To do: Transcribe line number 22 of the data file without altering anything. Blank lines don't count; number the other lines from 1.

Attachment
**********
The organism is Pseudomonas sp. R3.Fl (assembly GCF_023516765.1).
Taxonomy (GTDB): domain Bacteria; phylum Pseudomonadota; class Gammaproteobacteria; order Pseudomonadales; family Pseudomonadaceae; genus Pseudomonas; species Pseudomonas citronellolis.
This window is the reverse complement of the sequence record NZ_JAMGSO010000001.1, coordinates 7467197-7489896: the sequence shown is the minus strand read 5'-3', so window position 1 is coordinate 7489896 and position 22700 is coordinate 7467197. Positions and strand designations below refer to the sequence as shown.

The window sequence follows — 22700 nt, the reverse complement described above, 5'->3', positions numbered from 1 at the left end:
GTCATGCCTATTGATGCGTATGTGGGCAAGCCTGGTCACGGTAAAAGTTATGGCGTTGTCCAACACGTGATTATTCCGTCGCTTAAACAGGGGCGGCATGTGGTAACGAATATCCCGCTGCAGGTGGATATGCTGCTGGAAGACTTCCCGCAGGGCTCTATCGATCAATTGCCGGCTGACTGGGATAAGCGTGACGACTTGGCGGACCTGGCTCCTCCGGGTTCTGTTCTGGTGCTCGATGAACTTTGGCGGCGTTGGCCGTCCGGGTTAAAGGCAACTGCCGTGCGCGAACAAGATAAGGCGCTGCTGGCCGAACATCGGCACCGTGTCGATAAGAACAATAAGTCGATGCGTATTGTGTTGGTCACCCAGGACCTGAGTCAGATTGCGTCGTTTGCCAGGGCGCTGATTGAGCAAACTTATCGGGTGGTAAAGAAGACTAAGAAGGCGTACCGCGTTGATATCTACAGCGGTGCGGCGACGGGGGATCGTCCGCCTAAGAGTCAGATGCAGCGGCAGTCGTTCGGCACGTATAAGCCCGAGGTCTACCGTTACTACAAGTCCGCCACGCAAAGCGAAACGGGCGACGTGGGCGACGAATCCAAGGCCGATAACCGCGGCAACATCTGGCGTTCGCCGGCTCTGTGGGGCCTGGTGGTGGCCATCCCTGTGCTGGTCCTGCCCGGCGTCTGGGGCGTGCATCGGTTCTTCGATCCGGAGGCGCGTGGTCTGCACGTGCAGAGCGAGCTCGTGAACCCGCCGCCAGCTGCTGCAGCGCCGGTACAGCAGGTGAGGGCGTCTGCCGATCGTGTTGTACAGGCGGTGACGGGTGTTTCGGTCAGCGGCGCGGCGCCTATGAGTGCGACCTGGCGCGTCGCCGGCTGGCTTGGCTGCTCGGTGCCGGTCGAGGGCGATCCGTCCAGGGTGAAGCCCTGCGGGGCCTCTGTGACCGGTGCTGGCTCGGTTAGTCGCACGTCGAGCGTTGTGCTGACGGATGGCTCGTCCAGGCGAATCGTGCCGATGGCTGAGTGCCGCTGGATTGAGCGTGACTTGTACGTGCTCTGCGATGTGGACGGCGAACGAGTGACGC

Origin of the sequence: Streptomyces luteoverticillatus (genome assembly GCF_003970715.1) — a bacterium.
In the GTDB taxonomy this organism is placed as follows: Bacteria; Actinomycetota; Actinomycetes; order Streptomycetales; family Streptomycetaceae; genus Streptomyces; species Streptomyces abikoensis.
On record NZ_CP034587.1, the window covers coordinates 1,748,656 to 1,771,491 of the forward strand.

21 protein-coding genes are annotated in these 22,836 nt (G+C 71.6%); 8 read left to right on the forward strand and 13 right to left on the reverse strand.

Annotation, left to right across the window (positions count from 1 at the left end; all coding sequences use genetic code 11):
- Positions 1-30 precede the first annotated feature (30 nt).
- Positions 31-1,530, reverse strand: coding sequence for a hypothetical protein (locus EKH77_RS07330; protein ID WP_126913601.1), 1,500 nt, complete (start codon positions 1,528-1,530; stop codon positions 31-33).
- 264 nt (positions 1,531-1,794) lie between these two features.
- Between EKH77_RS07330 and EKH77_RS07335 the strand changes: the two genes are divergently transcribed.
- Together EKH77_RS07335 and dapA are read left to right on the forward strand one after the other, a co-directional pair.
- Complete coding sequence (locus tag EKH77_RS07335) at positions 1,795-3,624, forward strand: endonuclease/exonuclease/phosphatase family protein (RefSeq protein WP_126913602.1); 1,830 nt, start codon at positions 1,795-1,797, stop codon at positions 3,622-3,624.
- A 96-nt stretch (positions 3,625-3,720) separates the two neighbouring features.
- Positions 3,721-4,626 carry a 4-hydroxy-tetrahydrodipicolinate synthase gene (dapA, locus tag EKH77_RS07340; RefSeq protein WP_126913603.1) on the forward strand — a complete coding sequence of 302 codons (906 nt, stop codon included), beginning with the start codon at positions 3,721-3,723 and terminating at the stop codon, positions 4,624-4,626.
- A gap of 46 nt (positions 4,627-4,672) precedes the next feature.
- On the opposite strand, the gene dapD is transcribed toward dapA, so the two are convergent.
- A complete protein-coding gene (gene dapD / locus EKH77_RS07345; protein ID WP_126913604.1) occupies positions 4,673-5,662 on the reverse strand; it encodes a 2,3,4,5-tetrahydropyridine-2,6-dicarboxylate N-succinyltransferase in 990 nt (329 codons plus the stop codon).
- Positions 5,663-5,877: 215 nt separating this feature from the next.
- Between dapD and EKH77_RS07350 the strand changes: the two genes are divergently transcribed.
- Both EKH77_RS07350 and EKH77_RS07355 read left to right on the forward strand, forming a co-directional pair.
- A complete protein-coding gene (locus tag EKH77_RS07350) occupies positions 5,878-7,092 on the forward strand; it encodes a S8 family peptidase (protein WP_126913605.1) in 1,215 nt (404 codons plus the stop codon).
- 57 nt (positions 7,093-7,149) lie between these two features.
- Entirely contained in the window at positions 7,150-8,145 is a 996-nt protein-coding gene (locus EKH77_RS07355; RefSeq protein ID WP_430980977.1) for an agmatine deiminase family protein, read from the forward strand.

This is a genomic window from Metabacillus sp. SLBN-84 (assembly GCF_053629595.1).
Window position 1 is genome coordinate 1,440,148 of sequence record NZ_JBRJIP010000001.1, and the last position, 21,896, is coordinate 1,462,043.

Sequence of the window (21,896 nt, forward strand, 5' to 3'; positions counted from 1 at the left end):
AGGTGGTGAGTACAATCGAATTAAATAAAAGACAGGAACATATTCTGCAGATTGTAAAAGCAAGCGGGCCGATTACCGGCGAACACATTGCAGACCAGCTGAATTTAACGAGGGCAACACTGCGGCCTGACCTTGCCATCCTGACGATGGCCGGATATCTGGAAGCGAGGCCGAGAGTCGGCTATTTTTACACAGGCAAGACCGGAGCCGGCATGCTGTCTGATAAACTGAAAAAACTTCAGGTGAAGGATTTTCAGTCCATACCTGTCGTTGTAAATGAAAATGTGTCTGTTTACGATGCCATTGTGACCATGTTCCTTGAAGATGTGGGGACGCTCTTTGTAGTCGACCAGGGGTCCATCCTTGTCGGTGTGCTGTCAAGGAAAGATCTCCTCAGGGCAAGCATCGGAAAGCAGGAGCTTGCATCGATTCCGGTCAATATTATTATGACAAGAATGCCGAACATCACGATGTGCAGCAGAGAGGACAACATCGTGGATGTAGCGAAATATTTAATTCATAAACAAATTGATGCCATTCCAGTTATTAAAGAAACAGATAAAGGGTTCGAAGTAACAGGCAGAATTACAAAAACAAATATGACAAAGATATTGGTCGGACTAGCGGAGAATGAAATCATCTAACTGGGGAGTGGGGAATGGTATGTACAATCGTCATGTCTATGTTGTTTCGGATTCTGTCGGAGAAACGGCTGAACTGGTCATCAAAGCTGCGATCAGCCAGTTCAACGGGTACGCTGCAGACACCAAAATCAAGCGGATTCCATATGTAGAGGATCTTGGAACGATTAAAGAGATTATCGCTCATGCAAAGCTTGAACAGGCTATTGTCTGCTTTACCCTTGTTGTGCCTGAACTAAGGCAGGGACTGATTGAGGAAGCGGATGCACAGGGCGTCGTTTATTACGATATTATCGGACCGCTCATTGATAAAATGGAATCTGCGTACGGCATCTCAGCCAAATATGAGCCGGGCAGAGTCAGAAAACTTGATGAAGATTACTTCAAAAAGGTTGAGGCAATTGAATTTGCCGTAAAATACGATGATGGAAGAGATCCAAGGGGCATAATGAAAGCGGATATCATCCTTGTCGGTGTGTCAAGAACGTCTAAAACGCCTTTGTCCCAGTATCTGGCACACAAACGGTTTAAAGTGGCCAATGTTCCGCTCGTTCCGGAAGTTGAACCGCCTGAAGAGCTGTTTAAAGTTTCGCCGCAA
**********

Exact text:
- Positions 5,663-5,877: 215 nt separating this feature from the next.